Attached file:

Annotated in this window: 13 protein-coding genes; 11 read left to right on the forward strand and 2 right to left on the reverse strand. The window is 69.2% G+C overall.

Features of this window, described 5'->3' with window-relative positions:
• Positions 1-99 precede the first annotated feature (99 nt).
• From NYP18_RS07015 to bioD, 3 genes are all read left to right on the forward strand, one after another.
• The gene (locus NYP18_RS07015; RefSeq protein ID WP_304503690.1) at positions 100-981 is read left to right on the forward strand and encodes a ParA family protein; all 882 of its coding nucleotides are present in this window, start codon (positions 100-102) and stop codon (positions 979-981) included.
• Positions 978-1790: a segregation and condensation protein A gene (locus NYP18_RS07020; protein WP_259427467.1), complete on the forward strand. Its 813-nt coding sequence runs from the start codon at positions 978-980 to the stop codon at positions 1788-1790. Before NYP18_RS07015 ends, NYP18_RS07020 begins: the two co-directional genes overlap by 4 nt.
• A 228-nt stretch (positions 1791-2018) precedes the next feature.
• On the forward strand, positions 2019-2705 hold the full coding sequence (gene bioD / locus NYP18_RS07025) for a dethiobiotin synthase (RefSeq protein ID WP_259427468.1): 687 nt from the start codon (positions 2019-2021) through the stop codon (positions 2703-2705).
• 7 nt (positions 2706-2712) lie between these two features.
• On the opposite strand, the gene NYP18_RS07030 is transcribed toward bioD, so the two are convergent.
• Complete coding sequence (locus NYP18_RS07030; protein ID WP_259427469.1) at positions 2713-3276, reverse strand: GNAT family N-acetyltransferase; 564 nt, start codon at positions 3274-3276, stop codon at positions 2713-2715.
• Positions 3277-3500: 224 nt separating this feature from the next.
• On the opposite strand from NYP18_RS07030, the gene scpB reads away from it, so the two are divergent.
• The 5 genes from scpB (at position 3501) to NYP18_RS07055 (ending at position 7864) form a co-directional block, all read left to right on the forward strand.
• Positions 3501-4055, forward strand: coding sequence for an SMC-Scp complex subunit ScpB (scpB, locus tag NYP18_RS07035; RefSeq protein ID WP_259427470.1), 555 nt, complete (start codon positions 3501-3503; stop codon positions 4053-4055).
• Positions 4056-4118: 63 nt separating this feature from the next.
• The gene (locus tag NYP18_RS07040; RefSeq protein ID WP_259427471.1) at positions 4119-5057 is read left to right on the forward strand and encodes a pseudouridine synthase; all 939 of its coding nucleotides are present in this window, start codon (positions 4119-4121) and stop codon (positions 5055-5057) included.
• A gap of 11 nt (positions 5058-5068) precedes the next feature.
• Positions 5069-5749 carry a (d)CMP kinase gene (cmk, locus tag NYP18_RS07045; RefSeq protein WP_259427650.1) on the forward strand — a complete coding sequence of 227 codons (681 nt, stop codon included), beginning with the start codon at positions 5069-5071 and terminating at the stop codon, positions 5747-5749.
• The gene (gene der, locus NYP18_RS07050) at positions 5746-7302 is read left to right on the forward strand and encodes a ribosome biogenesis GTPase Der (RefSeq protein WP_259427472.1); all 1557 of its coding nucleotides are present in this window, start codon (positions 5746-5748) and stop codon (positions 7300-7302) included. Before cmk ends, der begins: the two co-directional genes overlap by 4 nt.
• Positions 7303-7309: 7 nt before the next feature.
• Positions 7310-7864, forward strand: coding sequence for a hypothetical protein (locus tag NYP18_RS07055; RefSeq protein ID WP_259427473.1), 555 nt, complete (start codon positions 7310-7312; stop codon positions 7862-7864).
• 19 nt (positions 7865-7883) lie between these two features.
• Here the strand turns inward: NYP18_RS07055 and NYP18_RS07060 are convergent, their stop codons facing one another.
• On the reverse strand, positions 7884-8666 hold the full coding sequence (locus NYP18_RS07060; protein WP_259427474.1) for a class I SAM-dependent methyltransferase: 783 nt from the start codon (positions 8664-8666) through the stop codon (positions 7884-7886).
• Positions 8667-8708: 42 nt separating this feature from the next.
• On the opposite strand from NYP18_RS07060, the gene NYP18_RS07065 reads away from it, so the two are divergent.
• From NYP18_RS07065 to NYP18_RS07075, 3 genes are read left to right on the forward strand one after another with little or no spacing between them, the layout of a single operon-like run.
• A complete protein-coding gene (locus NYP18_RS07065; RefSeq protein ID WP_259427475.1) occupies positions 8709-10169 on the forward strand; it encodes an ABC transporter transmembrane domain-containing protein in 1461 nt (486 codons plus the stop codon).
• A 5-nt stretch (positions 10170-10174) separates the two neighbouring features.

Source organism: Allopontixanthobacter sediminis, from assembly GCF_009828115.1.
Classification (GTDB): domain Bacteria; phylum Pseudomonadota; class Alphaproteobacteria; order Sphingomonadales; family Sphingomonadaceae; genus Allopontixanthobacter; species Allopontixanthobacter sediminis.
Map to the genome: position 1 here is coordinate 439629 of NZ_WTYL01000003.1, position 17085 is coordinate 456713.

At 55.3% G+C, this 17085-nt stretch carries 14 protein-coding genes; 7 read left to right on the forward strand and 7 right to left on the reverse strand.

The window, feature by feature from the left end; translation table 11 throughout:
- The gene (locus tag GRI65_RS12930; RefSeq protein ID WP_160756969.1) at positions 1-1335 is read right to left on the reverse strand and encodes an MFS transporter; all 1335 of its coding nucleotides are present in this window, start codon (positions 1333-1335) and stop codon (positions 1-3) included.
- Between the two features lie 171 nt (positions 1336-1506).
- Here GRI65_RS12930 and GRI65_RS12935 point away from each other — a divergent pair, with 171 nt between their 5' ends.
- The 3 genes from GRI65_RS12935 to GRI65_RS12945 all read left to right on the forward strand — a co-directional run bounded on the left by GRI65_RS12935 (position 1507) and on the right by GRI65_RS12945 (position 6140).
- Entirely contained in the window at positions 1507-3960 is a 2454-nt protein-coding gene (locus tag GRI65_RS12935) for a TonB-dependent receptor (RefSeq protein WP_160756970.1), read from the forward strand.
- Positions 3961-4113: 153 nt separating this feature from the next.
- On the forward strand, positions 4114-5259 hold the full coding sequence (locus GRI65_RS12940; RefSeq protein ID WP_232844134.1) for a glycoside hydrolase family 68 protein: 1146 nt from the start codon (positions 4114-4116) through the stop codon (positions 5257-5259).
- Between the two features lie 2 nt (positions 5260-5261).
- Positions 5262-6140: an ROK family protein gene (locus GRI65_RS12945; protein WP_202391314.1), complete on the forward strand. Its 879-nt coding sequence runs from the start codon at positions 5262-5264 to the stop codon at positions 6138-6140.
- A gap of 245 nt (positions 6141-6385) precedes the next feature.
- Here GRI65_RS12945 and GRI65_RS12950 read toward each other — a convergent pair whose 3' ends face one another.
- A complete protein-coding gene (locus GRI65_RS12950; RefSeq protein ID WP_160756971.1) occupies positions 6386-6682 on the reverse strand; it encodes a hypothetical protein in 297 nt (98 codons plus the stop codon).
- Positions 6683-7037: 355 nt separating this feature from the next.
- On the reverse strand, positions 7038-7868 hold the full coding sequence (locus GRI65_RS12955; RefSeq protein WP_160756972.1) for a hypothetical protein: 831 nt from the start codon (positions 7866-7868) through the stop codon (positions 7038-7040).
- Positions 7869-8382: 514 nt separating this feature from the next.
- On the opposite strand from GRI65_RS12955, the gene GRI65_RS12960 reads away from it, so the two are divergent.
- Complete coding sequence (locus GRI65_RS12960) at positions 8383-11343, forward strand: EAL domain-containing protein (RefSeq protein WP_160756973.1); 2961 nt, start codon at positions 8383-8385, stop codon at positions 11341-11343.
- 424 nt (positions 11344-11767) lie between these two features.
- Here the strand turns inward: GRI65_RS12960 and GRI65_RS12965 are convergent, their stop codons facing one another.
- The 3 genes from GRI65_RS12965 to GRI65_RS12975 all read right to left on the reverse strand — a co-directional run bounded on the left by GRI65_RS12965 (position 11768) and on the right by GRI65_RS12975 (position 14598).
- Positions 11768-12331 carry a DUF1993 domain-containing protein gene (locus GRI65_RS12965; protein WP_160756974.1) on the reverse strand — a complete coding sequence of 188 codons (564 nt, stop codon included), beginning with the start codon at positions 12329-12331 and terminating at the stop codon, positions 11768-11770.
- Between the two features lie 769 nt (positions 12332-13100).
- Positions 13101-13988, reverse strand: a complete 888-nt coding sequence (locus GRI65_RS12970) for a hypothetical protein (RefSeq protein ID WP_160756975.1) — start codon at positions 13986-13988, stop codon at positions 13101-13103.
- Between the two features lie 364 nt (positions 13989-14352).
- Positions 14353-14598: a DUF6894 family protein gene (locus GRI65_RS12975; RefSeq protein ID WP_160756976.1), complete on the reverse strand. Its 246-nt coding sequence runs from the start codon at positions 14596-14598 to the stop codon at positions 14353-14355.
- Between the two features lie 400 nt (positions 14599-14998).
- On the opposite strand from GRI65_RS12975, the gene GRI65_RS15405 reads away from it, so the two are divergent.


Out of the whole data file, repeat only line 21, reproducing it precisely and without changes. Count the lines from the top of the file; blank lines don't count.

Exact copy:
• Positions 7303-7309: 7 nt before the next feature.